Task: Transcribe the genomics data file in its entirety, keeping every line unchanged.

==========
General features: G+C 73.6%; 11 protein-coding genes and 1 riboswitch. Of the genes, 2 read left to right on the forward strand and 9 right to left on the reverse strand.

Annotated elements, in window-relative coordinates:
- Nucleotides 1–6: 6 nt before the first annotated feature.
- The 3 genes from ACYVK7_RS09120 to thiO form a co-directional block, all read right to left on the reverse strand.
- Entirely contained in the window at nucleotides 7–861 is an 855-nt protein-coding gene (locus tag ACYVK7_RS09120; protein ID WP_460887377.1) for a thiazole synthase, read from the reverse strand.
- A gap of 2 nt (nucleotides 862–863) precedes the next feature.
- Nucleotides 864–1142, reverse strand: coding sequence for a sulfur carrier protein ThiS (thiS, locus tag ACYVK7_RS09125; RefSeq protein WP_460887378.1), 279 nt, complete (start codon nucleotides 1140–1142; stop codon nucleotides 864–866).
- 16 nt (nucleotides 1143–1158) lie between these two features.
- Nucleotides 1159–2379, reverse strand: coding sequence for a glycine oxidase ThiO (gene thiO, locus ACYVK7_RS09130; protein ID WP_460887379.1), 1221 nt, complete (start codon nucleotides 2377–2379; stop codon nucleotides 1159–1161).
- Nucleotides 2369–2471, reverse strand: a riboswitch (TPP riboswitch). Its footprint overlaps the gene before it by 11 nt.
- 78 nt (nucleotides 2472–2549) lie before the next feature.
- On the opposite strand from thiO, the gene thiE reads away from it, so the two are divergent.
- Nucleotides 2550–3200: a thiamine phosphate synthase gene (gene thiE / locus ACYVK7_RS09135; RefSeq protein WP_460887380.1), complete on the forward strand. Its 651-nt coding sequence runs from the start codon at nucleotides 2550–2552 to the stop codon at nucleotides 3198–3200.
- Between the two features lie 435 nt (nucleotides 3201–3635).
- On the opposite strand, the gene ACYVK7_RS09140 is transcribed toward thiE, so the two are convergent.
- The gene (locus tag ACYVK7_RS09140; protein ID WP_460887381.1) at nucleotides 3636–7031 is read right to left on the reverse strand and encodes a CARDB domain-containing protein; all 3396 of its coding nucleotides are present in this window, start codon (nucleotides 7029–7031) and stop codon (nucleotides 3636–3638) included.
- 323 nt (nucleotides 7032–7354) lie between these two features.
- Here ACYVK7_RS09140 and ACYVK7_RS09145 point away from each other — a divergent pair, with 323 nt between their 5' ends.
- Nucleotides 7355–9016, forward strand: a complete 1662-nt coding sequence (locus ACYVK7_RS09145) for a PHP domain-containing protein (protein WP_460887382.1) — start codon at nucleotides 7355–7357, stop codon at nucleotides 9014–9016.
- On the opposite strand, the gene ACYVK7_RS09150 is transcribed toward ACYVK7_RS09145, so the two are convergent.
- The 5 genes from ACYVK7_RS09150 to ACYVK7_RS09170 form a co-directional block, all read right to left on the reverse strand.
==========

General features: G+C 73.6%; 11 protein-coding genes and 1 riboswitch. Of the genes, 2 read left to right on the forward strand and 9 right to left on the reverse strand.

Annotated elements, in window-relative coordinates:
- Nucleotides 1–6: 6 nt before the first annotated feature.
- The 3 genes from ACYVK7_RS09120 to thiO form a co-directional block, all read right to left on the reverse strand.
- Entirely contained in the window at nucleotides 7–861 is an 855-nt protein-coding gene (locus tag ACYVK7_RS09120; protein ID WP_460887377.1) for a thiazole synthase, read from the reverse strand.
- A gap of 2 nt (nucleotides 862–863) precedes the next feature.
- Nucleotides 864–1142, reverse strand: coding sequence for a sulfur carrier protein ThiS (thiS, locus tag ACYVK7_RS09125; RefSeq protein WP_460887378.1), 279 nt, complete (start codon nucleotides 1140–1142; stop codon nucleotides 864–866).
- 16 nt (nucleotides 1143–1158) lie between these two features.
- Nucleotides 1159–2379, reverse strand: coding sequence for a glycine oxidase ThiO (gene thiO, locus ACYVK7_RS09130; protein ID WP_460887379.1), 1221 nt, complete (start codon nucleotides 2377–2379; stop codon nucleotides 1159–1161).
- Nucleotides 2369–2471, reverse strand: a riboswitch (TPP riboswitch). Its footprint overlaps the gene before it by 11 nt.
- 78 nt (nucleotides 2472–2549) lie before the next feature.
- On the opposite strand from thiO, the gene thiE reads away from it, so the two are divergent.
- Nucleotides 2550–3200: a thiamine phosphate synthase gene (gene thiE / locus ACYVK7_RS09135; RefSeq protein WP_460887380.1), complete on the forward strand. Its 651-nt coding sequence runs from the start codon at nucleotides 2550–2552 to the stop codon at nucleotides 3198–3200.
- Between the two features lie 435 nt (nucleotides 3201–3635).
- On the opposite strand, the gene ACYVK7_RS09140 is transcribed toward thiE, so the two are convergent.
- The gene (locus tag ACYVK7_RS09140; protein ID WP_460887381.1) at nucleotides 3636–7031 is read right to left on the reverse strand and encodes a CARDB domain-containing protein; all 3396 of its coding nucleotides are present in this window, start codon (nucleotides 7029–7031) and stop codon (nucleotides 3636–3638) included.
- 323 nt (nucleotides 7032–7354) lie between these two features.
- Here ACYVK7_RS09140 and ACYVK7_RS09145 point away from each other — a divergent pair, with 323 nt between their 5' ends.
- Nucleotides 7355–9016, forward strand: a complete 1662-nt coding sequence (locus ACYVK7_RS09145) for a PHP domain-containing protein (protein WP_460887382.1) — start codon at nucleotides 7355–7357, stop codon at nucleotides 9014–9016.
- On the opposite strand, the gene ACYVK7_RS09150 is transcribed toward ACYVK7_RS09145, so the two are convergent.
- The 5 genes from ACYVK7_RS09150 to ACYVK7_RS09170 form a co-directional block, all read right to left on the reverse strand.